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  1. 2. Purpose of the Policy

    From: Policy on discrimination and harassment because of gender identity

    This policy sets out the position of the OHRC with respect to gender identity and is intended to help the public understand how the Code protects against discrimination and harassment because of gender identity and to assist employers and providers of services and accommodation to understand their responsibilities under the Code. The policy also can be used for educational initiatives such as the development of training materials and the revision of anti-discrimination and harassment policies so that they include gender identity.

  2. Restrictions of facilities by sex

    From: Guide to your rights and responsibilities under the Human Rights Code

    This section allows separate washrooms, examination areas, change rooms and other services that are men-only or women-only. Trans people should be provided access to facilities that are consistent with their lived gender identity.[34]


    [34] For more information, see the OHRC’s Policy on discrimination and harassment because of gender identity (2000).

  3. 13. Preventing and responding to discrimination

    From: Policy on preventing discrimination because of gender identity and gender expression

    13.1 Organizational reviews, policies and education

    Corporate liability involves more than individual instances of discrimination and harassment. Organizations also risk violating the Code if they do not address underlying problems such as systemic barriers, a poisoned environment or an organizational culture that condones discrimination.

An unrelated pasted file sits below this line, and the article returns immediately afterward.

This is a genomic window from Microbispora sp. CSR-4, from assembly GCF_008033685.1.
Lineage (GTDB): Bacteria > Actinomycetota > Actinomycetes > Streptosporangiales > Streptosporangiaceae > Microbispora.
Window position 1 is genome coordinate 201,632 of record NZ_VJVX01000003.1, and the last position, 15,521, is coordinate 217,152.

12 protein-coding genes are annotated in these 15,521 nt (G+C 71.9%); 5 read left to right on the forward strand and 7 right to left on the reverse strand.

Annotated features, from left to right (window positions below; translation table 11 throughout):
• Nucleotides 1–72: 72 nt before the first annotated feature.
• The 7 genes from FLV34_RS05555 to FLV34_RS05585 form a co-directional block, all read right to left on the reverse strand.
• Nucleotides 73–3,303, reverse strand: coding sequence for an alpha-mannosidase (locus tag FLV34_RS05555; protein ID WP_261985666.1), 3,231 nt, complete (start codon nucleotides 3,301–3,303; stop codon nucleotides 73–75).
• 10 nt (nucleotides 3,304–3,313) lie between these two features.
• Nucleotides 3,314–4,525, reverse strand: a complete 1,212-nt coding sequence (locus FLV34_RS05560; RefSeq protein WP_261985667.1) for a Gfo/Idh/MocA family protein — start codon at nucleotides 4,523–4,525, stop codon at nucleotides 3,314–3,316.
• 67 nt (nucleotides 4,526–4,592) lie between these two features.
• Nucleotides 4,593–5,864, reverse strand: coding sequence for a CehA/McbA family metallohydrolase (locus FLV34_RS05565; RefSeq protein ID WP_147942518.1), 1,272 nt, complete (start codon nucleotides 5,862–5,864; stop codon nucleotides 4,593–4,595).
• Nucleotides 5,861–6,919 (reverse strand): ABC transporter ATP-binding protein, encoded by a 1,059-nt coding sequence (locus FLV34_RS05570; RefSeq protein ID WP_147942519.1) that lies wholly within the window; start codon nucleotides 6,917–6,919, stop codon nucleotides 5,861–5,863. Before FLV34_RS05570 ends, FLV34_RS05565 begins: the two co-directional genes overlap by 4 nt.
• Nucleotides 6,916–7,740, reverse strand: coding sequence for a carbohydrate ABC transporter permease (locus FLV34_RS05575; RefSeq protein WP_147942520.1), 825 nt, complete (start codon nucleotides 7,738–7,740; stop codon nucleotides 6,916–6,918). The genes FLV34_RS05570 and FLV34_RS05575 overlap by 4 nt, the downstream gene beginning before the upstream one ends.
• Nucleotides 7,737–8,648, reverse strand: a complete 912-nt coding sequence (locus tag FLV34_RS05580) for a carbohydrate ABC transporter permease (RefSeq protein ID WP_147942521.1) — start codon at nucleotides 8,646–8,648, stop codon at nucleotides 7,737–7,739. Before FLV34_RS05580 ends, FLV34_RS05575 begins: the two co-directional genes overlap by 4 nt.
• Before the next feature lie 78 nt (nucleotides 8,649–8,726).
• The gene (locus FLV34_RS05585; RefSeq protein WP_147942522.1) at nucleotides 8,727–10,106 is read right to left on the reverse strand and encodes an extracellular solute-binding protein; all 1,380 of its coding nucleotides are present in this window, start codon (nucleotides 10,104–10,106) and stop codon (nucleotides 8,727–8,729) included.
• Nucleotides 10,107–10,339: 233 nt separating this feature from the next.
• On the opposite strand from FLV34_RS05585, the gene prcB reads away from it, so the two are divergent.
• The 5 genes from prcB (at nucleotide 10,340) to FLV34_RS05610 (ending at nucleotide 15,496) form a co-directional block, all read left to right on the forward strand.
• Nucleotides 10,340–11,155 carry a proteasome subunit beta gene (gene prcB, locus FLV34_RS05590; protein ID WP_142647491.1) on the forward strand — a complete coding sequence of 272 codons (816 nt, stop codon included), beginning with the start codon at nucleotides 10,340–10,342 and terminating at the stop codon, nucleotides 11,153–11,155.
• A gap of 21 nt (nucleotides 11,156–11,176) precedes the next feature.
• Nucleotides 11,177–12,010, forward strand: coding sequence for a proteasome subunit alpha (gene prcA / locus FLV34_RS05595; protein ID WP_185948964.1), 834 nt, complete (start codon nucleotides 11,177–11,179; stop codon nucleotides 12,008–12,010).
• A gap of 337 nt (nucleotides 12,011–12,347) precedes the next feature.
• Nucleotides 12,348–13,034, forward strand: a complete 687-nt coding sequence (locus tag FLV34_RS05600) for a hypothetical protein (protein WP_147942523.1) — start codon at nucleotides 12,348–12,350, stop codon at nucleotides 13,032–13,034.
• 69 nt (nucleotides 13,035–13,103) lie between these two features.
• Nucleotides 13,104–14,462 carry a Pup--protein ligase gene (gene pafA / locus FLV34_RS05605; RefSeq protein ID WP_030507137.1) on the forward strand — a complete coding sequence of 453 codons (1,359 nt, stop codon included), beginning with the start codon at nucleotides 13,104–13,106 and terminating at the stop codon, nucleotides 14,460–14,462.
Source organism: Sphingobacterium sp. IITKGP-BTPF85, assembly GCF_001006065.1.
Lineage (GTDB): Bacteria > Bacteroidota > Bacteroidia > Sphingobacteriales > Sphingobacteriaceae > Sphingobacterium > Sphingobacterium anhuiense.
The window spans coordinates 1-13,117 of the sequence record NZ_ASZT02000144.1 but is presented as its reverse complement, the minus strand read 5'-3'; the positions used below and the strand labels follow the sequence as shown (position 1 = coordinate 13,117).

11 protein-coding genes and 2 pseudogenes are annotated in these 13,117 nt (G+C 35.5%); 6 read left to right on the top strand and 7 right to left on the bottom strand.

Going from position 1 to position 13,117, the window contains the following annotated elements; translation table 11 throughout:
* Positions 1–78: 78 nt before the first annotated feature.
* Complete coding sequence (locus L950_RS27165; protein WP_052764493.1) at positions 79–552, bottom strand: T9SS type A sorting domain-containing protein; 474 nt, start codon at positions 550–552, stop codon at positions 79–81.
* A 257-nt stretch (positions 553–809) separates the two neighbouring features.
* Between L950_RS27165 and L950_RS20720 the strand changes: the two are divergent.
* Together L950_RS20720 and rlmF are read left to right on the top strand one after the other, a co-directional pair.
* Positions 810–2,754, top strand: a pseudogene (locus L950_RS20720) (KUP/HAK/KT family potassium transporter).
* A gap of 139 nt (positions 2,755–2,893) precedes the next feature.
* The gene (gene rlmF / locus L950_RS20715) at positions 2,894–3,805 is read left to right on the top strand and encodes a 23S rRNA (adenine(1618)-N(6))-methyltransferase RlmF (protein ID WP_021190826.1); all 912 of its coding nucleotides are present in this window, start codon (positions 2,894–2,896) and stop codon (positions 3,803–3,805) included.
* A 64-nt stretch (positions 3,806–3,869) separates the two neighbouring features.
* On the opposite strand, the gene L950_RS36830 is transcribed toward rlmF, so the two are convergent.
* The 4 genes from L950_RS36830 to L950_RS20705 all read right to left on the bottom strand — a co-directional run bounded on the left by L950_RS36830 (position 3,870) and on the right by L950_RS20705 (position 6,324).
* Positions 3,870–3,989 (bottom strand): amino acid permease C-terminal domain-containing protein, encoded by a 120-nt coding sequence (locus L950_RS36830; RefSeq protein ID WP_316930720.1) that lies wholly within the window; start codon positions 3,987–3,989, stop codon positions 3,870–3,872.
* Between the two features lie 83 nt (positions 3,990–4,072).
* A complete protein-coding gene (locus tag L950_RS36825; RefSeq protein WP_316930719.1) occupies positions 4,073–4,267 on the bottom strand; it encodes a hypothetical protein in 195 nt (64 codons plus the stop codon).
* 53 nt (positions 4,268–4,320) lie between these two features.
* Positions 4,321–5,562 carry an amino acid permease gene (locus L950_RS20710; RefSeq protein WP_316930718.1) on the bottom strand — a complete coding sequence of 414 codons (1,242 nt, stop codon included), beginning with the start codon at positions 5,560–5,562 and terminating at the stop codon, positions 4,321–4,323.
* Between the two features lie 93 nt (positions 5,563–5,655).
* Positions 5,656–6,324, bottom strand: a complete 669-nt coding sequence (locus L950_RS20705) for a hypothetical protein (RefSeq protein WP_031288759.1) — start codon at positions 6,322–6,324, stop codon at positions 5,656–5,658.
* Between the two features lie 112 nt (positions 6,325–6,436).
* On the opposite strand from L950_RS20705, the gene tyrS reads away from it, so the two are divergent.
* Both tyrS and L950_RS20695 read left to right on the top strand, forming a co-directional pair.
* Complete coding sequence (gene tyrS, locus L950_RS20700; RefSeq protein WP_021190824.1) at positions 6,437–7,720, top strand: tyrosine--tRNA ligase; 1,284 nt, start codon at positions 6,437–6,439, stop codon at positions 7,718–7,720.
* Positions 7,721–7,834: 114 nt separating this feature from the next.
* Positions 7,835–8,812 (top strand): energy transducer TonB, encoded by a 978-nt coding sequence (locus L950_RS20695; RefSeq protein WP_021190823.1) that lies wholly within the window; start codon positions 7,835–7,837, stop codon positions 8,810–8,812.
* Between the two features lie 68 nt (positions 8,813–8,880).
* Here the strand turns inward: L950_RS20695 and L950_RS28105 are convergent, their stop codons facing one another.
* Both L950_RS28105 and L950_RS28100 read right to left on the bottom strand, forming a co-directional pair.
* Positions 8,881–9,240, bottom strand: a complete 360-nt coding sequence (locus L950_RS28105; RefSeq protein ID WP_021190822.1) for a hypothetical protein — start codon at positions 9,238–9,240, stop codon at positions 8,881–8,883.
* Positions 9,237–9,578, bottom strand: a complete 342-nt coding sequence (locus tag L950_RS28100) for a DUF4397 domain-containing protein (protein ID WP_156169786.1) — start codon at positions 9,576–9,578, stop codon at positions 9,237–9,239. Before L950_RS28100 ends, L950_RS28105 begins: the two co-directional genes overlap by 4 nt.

There are several steps organizations can take to make sure they are following the Code and human rights principles related to gender identity and expression. Strategies can include developing and implementing:

  4. Appendix A: Methodology

    From: Taking the pulse: Peoples’ opinions on human rights in Ontario

    The OHRC commissioned the Environics Research Group to do a public opinion survey on human rights in Ontario. The OHRC followed the Ontario Government procurement process for research services and the Environics Research Group was the successful vendor of record.

    Environics conducted the survey between January 24 and February 2, 2017, and then provided the OHRC with cross-tabulation data tables and an analysis of findings along with the complete survey data file.

  5. Access to locker rooms for trans amateur hockey players: J.T. v. Hockey Canada et. al.

    Background

    This case involved a transgender boy, Jesse Thompson, who was denied access to the boys’ locker room the rest of his amateur hockey team used during the 2012-2013 hockey season. Jesse alleged that this resulted in him being ‘outed’ as trans, excluded from important team interaction and bonding, and exposed to harassment and bullying.

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